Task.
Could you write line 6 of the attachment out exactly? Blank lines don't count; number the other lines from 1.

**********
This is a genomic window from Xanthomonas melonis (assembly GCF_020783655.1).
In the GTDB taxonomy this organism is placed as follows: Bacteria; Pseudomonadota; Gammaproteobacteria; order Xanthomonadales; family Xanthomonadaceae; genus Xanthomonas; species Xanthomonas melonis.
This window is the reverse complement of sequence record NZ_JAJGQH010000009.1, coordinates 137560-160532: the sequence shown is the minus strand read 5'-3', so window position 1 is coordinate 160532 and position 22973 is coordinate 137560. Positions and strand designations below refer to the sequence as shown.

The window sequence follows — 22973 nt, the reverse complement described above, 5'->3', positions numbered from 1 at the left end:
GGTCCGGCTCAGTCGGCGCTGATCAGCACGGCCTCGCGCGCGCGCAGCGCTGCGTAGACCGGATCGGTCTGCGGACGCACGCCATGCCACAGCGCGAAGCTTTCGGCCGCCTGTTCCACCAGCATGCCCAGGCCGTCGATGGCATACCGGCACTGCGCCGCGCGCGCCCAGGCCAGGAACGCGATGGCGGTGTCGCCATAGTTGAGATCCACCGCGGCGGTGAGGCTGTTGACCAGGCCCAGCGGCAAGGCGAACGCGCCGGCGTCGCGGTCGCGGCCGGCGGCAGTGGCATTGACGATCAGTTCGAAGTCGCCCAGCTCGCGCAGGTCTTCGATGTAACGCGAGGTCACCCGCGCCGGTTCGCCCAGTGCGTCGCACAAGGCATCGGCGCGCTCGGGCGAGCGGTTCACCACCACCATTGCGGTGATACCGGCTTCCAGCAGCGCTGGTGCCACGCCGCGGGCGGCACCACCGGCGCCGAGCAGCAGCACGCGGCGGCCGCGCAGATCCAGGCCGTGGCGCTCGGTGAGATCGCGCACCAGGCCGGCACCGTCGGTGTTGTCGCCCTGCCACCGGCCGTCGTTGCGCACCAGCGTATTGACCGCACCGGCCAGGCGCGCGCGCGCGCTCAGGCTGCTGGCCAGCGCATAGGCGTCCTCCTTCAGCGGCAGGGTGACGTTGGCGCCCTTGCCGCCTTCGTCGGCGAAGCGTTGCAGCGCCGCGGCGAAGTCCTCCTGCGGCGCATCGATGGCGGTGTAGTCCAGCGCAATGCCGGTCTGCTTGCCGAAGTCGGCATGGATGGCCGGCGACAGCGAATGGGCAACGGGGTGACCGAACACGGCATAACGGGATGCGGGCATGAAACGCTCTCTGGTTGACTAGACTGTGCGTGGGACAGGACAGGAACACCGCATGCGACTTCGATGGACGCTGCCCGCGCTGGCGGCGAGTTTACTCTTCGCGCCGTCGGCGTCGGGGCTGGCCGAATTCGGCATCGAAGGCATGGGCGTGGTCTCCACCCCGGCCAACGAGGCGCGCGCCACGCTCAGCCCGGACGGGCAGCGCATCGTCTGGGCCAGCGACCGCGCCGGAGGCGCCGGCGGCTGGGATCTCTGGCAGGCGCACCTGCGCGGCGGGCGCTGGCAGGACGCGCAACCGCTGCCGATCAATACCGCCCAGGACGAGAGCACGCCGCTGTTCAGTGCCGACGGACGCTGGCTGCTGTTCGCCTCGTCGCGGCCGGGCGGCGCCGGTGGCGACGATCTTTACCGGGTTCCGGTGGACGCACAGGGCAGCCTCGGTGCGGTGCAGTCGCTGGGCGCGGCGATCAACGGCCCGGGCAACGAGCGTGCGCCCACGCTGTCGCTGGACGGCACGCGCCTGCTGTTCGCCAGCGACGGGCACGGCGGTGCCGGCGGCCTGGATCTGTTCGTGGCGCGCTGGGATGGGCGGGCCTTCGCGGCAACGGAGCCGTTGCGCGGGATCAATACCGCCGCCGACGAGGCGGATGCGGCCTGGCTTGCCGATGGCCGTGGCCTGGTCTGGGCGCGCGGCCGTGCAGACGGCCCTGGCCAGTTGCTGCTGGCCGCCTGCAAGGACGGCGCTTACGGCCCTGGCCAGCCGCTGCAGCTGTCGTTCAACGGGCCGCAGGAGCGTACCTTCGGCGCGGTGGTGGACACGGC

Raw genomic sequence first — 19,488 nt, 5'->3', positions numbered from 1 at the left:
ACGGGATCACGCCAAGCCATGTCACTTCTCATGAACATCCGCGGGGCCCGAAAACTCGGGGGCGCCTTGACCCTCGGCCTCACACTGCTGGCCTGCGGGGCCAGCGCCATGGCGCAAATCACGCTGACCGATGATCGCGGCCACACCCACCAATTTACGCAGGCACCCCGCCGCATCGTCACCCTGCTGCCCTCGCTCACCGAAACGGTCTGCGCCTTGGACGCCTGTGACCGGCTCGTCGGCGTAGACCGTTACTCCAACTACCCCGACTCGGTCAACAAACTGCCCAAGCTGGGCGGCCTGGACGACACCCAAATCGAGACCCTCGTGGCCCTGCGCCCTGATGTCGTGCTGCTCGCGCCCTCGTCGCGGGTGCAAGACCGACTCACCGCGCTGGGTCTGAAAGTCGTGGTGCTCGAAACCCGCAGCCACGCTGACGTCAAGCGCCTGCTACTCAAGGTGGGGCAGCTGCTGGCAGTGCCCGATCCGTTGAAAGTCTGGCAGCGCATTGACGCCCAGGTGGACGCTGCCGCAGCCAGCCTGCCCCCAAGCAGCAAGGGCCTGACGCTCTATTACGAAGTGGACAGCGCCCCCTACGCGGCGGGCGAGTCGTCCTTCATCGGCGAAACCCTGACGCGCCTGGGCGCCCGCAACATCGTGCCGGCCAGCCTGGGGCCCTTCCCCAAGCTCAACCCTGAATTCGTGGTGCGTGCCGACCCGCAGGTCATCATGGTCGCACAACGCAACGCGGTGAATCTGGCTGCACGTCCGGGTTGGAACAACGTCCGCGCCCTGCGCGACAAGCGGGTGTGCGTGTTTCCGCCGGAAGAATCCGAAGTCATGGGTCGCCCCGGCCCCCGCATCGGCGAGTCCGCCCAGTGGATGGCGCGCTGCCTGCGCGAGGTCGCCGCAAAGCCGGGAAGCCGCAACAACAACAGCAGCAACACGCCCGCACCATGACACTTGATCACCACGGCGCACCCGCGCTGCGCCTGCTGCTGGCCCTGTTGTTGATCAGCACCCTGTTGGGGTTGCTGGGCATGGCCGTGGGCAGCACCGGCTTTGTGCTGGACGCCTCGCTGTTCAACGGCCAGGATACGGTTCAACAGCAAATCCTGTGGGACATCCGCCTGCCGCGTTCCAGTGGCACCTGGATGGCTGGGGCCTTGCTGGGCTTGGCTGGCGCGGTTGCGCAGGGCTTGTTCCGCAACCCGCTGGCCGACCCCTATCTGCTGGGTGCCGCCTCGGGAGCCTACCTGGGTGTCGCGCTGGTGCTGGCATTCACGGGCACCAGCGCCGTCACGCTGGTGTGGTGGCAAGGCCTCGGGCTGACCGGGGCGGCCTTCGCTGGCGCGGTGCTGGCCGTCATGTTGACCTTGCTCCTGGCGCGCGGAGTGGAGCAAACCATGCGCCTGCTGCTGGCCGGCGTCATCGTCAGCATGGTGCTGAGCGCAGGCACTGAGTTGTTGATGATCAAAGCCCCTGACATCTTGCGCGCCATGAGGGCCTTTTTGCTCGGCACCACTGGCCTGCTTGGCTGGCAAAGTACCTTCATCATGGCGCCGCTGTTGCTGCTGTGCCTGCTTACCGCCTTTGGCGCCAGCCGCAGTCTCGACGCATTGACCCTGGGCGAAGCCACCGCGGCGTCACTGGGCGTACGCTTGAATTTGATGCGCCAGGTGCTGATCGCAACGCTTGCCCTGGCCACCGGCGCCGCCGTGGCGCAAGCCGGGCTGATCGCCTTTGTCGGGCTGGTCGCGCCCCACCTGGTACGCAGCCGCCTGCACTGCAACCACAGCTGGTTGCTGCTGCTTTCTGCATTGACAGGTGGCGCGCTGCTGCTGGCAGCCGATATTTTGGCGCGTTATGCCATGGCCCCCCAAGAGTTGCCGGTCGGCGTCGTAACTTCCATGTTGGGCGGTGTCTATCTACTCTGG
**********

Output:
Raw genomic sequence first — 19,488 nt, 5'->3', positions numbered from 1 at the left: